Using AI in AirportsBy CIOApplications Europe
The evolution of airport IT has reached a tipping point. The combination of emerging technological capabilities and immense data feeds is pushing us on a path where we can see radical changes in not only how passengers enter and exit airplanes, but also how airplanes enter and exit airports. The applications of AI are set to change several existing processes.
A streamlined, fuss-free experience awaits the fliers of the future. AI has been cited in several newly launched programs, and research reveals that almost 50 percent of airlines and airports are planning to adopt predictive tools using cognitive computing and AI over the next five years. A few font-runners have already started with trials n predictive modeling, data mining and machine learning.
Flight disruptions, especially due to the weather, are a major cause of concern. Airports and airlines have started looking at technologies that enhance responsiveness during disruptions, and improve customer service and performance. Many airlines are investing in R&D programs for prediction and warning systems relying on AI. Chatbots are another area of interest—they can perform check-ins, book flights, and help with customer service. A machine enabling reservation via voice commands is already in use.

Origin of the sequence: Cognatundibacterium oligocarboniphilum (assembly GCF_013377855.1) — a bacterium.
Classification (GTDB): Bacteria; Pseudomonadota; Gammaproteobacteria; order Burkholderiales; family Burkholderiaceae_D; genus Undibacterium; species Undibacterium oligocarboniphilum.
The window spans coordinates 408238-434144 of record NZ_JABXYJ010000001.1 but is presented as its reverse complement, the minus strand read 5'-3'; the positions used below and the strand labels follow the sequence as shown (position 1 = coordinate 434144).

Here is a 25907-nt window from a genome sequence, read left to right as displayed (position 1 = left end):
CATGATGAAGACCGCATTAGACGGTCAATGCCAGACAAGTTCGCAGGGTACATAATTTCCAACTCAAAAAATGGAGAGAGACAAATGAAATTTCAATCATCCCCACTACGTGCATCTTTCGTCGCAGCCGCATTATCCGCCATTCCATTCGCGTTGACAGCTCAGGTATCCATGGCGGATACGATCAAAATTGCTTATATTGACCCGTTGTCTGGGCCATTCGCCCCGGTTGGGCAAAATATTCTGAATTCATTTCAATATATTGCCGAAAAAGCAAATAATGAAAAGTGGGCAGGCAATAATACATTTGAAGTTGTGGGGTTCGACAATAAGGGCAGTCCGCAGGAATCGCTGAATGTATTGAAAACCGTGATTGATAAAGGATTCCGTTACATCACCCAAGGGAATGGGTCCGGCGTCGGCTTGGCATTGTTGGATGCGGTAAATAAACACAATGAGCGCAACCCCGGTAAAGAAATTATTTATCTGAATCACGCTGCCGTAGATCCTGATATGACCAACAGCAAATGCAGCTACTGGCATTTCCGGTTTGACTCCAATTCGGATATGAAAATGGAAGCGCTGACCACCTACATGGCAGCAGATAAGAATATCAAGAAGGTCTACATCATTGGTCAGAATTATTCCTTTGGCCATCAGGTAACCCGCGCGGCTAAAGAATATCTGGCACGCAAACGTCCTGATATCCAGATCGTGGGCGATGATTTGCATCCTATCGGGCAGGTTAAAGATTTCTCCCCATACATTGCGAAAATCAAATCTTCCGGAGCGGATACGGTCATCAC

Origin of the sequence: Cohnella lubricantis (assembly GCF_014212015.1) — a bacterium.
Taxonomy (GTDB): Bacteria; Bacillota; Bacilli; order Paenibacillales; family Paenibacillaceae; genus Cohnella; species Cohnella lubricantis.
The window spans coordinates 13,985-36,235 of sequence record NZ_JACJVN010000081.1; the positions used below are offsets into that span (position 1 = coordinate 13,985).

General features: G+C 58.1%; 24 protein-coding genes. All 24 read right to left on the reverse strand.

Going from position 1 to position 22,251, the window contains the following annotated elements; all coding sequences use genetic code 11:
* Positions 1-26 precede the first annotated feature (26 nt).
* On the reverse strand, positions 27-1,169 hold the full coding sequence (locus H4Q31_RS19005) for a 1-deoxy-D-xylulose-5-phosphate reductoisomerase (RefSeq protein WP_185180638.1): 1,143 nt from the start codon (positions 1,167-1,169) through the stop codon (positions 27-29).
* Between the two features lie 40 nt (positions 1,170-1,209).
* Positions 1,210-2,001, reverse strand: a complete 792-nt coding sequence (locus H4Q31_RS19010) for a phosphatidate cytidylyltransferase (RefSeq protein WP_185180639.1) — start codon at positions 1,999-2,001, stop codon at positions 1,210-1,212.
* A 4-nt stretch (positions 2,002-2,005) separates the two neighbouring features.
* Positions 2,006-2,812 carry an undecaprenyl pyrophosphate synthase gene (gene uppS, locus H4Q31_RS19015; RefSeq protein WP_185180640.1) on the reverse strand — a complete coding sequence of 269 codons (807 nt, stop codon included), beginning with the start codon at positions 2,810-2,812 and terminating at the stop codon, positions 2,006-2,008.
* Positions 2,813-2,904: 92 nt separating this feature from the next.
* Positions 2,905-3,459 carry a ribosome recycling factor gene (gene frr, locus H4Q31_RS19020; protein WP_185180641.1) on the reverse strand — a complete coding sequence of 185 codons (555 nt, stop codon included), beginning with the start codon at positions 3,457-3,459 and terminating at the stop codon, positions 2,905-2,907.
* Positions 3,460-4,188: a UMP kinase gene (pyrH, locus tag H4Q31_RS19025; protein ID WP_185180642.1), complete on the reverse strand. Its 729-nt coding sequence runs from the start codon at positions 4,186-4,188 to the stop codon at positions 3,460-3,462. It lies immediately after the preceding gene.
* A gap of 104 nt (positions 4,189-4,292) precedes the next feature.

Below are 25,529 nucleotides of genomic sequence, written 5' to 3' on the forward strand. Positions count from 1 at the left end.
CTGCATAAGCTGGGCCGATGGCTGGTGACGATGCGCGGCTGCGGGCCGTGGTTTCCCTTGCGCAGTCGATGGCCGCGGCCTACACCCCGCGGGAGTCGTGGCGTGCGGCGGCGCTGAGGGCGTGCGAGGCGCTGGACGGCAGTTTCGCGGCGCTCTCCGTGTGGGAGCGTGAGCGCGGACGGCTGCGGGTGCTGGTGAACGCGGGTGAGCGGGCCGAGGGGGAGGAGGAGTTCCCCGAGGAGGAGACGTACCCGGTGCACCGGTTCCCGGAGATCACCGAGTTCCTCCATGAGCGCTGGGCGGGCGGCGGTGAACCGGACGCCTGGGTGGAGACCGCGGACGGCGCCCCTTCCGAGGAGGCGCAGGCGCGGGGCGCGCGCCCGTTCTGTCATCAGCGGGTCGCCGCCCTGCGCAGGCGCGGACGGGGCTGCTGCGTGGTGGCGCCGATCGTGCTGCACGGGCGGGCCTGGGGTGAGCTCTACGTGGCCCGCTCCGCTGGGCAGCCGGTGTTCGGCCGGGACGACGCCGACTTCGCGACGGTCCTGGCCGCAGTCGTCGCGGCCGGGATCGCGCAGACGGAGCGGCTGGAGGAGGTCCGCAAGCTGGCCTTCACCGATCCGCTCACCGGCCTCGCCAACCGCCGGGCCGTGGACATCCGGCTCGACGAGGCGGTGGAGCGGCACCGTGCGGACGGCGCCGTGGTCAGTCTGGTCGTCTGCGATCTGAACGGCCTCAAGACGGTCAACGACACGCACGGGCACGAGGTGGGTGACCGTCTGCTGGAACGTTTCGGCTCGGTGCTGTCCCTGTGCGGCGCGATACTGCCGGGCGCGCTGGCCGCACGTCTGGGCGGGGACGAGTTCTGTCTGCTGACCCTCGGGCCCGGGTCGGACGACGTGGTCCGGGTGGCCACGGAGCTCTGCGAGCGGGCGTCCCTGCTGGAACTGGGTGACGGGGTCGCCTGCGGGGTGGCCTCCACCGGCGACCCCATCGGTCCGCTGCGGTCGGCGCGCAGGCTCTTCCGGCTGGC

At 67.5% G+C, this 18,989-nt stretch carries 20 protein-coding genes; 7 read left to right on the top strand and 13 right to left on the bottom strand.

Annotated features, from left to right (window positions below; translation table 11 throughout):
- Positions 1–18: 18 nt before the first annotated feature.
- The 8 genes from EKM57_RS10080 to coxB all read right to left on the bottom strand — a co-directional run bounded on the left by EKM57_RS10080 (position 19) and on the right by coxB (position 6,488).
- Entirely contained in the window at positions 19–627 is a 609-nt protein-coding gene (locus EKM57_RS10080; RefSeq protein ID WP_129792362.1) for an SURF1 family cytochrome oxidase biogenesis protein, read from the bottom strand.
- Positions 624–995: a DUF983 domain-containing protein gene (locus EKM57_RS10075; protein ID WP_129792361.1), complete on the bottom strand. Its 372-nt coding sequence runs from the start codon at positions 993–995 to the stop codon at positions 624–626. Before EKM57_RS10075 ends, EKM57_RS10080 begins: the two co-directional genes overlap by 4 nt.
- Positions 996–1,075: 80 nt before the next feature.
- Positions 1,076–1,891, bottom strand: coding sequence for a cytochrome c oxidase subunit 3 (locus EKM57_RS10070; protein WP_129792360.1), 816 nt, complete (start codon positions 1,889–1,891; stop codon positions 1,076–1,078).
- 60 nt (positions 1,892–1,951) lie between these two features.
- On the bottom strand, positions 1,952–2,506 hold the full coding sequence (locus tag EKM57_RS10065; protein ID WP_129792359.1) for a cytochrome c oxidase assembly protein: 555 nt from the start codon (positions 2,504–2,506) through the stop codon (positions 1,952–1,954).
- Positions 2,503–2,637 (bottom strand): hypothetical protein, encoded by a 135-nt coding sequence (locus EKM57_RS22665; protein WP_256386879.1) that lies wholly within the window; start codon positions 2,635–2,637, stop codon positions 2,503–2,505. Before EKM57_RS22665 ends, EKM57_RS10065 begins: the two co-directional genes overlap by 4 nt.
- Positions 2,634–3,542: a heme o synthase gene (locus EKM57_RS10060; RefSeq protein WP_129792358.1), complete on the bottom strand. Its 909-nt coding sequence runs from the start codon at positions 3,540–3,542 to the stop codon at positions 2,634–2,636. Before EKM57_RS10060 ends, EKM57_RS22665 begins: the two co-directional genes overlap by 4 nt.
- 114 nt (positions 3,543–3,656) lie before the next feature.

AI is already a part of airport experiences and operations—biometric systems use facial or fingerprint recognition, and cameras can inform passengers about queue times and detect operational incidents requiring attention. As air transport meets the challenge of significant growth, AI is expected to become a part of the industry’s fabric—autonomous vehicles, smart planes, flight operation, disruption recovery and overall air traffic control will become a reality. The airport’s infrastructure will utilize AI to analyze videos in real time, and for boarding systems and biometric screening.
AI will manage robots that provide information and guidance, and aid in check-in, immigration and several other operations around airport operations and security. When equipped with facial recognition, robots can understand speech, scan passports and boarding passes, print information or display it on screens, and show people the way. Further, AI can be used to integrate airlines, airports, security systems and the government. Robot-augmented AI can support flight operations, baggage handling, facility management and cargo operations. AI can work behind the scenes to smoothen the passenger experience.
The optimal use of AI will enable us to retain and process useful data and make it available. However, it is essential to understand the necessity to collaborate and share this data so that it can be leveraged for the benefit of stakeholders.
The global shift to self-service and constantly increasing passenger demand makes the use of AI in airports a game-changer that increases the efficiency of the air transport industry and improves the passenger journey.